There are certain circumstances that may give way for a legal claim by the non-owner spouse, including a claim based in constructive trust or unjust enrichment. Unjust enrichment is a legal concept to help create equity when one person has been enriched at the expense of another. A constructive trust is a similar remedy where a court can infer a trust in favour of one person over certain property if that person contributed to the property. For example, if the non-owner paid part of the mortgage each month or made other significant financial contributions to the home, they may be entitled to a portion of its value.

Child Support and Parenting Matters

Ontario’s child custody, access, (now called decision making and parenting time) and support laws apply to all parents, regardless of their relationship status. A parent’s financial obligations to their child are not impacted or altered by their marital status. When a common-law couple separates and they share children, it will be necessary to determine child support payment amounts, frequency, and other issues such as the apportioning of extraordinary expenses. Extraordinary expenses include the cost of items such as daycare, post-secondary education, some extracurricular activities; other educational expenses and certain medical costs, amongst other things which we can assist you with.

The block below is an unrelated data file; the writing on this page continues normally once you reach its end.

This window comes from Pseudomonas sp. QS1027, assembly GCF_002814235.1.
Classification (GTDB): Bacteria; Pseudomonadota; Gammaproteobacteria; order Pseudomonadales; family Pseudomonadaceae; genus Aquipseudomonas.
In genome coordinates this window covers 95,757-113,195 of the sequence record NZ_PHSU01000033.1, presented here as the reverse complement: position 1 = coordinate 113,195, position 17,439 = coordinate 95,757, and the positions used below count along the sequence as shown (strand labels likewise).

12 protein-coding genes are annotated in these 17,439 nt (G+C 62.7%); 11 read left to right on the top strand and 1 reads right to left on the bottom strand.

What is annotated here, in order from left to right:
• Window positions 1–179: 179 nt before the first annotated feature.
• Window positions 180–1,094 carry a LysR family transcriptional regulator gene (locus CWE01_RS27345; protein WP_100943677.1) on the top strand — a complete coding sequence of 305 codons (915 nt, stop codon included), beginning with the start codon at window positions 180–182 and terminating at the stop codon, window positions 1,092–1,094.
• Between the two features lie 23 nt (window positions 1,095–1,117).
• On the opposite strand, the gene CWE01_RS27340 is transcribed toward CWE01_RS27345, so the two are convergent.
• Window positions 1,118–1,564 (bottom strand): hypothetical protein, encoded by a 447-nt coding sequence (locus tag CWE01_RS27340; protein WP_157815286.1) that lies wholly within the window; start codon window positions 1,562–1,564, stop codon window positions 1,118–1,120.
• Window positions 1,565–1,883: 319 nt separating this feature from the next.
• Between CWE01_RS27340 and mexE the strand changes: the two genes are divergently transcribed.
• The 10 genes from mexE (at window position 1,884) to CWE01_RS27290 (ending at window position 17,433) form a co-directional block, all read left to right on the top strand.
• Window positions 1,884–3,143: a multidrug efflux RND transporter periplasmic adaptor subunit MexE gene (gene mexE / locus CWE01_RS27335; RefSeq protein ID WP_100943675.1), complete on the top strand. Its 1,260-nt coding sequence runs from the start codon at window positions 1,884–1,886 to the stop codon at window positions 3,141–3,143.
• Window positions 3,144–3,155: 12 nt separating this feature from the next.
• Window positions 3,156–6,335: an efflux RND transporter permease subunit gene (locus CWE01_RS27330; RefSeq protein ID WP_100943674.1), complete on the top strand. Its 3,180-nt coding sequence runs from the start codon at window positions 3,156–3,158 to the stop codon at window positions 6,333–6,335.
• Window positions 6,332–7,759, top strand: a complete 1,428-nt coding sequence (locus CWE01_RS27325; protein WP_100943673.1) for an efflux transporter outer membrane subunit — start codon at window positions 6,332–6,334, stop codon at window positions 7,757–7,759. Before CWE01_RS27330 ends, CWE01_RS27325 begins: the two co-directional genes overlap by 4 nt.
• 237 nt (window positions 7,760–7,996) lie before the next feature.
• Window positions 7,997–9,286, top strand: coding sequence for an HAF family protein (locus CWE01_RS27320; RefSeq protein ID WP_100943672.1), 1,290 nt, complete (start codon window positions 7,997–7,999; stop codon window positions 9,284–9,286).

Spousal Support

In addition to child support obligations, spousal support may also be imposed on those leaving a common-law relationship. If there is a dispute with respect to whether or not support is warranted, it may become necessary to go to court to resolve the matter. In such cases, various factors will be considered in the decision to impose spousal support, including:

  • The financial position of both parties;
  • The ability of each spouse to contribute to their own support now and in the future;
  • The age and health of both spouses;
  • The duration of the couple’s relationship;